I remember when I was in middle school, during the 2000 elections, a friend of mine whose father was a political science teacher was arguing with another friend about who to vote for. I don’t remember exactly how the conversation went, but the first friend ended up saying, “Well, my dad says you shouldn’t have such an open mind that your brains fall out.” We’d thought it was clever and we laughed, and it seemed like good advice. And the dictum has stuck with me for the past ten years: Don’t open your mind too much or your brains will fall out.

I’ve been thinking about it a lot lately, comparing it to the Chuang Tzu, which seems to advocate the opposite. It states:

Everything has its ‘that,’ everything has its ‘this.’ From the point of view of ‘that’ you cannot see it, but through understanding you can know it. So I say ‘that’ comes out of ‘this’ and ‘this’ depends on ‘that’ — which is to say that ‘this’ and ‘that’ give birth to each other. But where there is birth there must be death; where there is death there must be birth. Where there is acceptability there must be unacceptability… Where there is recognition of right there must be recognition of wrong… Therefore the sage does not proceed in such a way, but illuminates all in the light of Heaven. He too recognizes a ‘this,’ but a ‘this’  which is also ‘that,’ a ‘that’ which is also ‘this.’ His ‘that’ has both a right and a wrong in it; his ‘this’ too has both a right and a wrong in it. So, in fact, does he still have a ‘this’ and ‘that’? …A state in which ‘this’ and ‘that’ no longer find their opposites is called the hinge of the Way. When the hinge is fitted into the socket, it can respond endlessly. Its right then is a single endlessness and its wrong too is a single endlessness. (Burton Watson translation)

In essence, when one considers that everything has a positive and negative aspect, and that all opposites are drawn from and depend on each other, everything gets murky. The mind is opened to see social and political dichotomies as limited in scope, and one realizes that one knows nothing, can distinguish no dogma as being intrinsically better than another, even if one chooses a particular side over another. It’s like free-falling into a chasm: there’s nothing to grab onto to stabilize oneself. All those things that thrive on opposition — political parties, international disputes, religious debates and wars — lose their certainty, their concrete alignments. They become just themselves.

And while it can be a scary experience, it’s an experience of truth, I think. Where would the two major political parties be without each other? The Democratic Party is defined by the Republican Party through their differences, and vice versa. If you took away one, the other loses its meaning as well. They rely on one another for meaning — not only for defining, but creating each other through the discovery of new differences. It’s the same with all opposites, from laws and law-breaking to beauty and ugliness. And (if we’re honest with ourselves) when we look at issues and parties and ideals from a neutral perspective, we begin to see that what we might perceive as a total “good” contains an element of “bad” and, in the “bad,” one can usually find some good. And it’s hard to tell what the effect of any given decision will be because people are so unpredictable and complex. Sometimes choosing a side is nothing more than ignoring a portion of reality.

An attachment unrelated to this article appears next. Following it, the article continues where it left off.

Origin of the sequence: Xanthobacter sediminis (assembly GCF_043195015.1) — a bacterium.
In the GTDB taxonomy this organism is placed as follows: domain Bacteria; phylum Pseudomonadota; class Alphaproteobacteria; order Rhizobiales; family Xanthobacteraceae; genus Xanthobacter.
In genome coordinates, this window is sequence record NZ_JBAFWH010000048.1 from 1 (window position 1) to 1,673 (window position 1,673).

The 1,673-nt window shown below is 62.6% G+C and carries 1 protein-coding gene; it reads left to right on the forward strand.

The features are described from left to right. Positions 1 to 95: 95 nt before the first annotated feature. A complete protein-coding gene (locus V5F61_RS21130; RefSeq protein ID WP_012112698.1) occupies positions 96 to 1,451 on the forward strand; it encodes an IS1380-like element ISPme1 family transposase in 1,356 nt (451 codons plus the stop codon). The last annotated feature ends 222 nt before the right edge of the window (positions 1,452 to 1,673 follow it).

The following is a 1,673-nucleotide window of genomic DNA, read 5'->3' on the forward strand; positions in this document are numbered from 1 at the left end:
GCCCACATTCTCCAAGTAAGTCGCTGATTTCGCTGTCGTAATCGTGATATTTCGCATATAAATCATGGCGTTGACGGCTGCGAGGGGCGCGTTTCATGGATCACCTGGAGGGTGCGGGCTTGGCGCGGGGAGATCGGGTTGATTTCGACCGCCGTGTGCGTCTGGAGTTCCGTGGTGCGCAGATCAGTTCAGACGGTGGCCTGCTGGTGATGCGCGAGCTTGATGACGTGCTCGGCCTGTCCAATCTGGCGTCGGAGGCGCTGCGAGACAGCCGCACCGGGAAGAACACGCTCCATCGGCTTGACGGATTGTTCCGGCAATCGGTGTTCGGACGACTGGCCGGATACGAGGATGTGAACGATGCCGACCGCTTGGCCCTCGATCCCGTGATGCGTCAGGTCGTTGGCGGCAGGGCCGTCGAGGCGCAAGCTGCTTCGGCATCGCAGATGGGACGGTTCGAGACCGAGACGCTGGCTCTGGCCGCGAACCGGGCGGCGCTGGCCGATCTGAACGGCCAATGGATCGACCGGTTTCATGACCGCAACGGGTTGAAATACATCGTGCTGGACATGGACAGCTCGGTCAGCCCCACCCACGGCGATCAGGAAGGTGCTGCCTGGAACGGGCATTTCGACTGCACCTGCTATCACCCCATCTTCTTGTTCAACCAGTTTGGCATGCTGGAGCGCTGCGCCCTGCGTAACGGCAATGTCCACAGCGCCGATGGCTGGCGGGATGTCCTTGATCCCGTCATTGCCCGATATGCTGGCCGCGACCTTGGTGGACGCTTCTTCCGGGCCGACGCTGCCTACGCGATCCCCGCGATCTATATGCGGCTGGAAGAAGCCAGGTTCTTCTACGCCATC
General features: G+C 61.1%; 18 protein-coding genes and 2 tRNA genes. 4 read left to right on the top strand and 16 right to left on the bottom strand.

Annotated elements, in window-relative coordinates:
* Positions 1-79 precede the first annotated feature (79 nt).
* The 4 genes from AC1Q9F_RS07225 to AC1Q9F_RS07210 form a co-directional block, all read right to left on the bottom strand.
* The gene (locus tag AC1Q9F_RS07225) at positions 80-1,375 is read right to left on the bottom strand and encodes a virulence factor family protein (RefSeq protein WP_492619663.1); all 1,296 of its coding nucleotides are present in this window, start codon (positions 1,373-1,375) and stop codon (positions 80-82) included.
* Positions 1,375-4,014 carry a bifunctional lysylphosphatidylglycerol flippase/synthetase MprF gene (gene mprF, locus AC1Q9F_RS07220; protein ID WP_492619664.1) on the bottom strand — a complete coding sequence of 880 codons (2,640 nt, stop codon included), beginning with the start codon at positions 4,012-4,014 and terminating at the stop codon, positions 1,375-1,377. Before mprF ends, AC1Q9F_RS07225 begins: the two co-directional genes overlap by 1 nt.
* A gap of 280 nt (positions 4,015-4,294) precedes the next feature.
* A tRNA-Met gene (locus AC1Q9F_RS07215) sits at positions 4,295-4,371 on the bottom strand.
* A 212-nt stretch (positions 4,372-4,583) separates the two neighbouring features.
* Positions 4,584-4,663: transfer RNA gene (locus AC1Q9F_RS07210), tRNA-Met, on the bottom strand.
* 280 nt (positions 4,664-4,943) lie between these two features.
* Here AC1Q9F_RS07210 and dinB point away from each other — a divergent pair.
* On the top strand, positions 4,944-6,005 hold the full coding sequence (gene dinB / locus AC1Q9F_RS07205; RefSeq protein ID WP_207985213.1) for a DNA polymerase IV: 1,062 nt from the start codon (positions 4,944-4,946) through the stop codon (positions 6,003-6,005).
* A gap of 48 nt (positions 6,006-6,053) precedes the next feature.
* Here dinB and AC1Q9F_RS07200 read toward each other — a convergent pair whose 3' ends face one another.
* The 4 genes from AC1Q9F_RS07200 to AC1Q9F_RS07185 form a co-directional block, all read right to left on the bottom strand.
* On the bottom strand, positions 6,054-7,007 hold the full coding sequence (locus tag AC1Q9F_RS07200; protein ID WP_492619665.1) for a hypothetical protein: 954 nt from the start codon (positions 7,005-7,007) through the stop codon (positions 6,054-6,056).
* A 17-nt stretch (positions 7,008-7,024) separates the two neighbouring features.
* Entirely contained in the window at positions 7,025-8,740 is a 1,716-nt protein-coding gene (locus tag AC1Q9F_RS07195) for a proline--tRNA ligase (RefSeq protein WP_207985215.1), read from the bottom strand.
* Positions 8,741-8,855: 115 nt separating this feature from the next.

The Chuang Tzu has a famous parable:

When the monkey trainer was handing out acorns, he said, ‘You get three in the morning and four at night.’ This made all the monkeys furious. ‘Well, then,’ he said, ‘you get four in the morning and three at night.’ The monkeys were all delighted. There was no change in the reality behind the words and yet the monkeys responded with joy and anger. Let them, if they want to. So the sage harmonizes with both right and wrong and rests in Heaven the Equalizer. This is called walking two roads.

Another part in the same section states:

If a man follows the mind given him and makes it his teacher, then who can be without a teacher? …But to fail to abide by this mind and still insist upon your rights and wrongs — this is like saying that you set off for Yueh today and got there yesterday. This is to claim that what doesn’t exist exists.

It’s logical and useful to open one’s mind fully to consider a situation indiscriminately, seeing how the points in opposition relate, rather than relegating one to “good” and the other to “evil” along some moral paradigm. But it requires a detachment, a destabilization of self, which is hard to do, especially when the situation is much more dire than acorns. Still, I don’t think considering all possibilities, withholding judgment, and choosing not to staunchly pick a side is the equivalent of letting one’s brains “fall out.” It’s letting one’s mind breathe — not through a sliver, but through a wide, gaping hole. Because we don’t know everything, even when we consider seemingly simple, everyday things. We can’t always predict the best course of action and what might seem a terrible idea in the beginning might eventually prove to be beneficial in the end, at least in some way. And we can’t honestly say that we know a person’s motivations or usefulness, so how can we judge anyone but ourselves? And can we even judge ourselves?

Which isn’t to say that I’m always open-minded. But I really do try. I try most of all to understand people — all people, even the ones that others don’t want to understand — partly because I’m curious, but also because understanding breeds compassion, and compassion breeds peace. And peace is good. It feels better, healthier, to let go of the burden of picking a side, of sticking to one’s guns all the time, of always having something to say. It’s a relief to just be, isn’t it? And what of all the good that can be accomplished by not clinging to ideals or categories, by allowing other people to just be as well?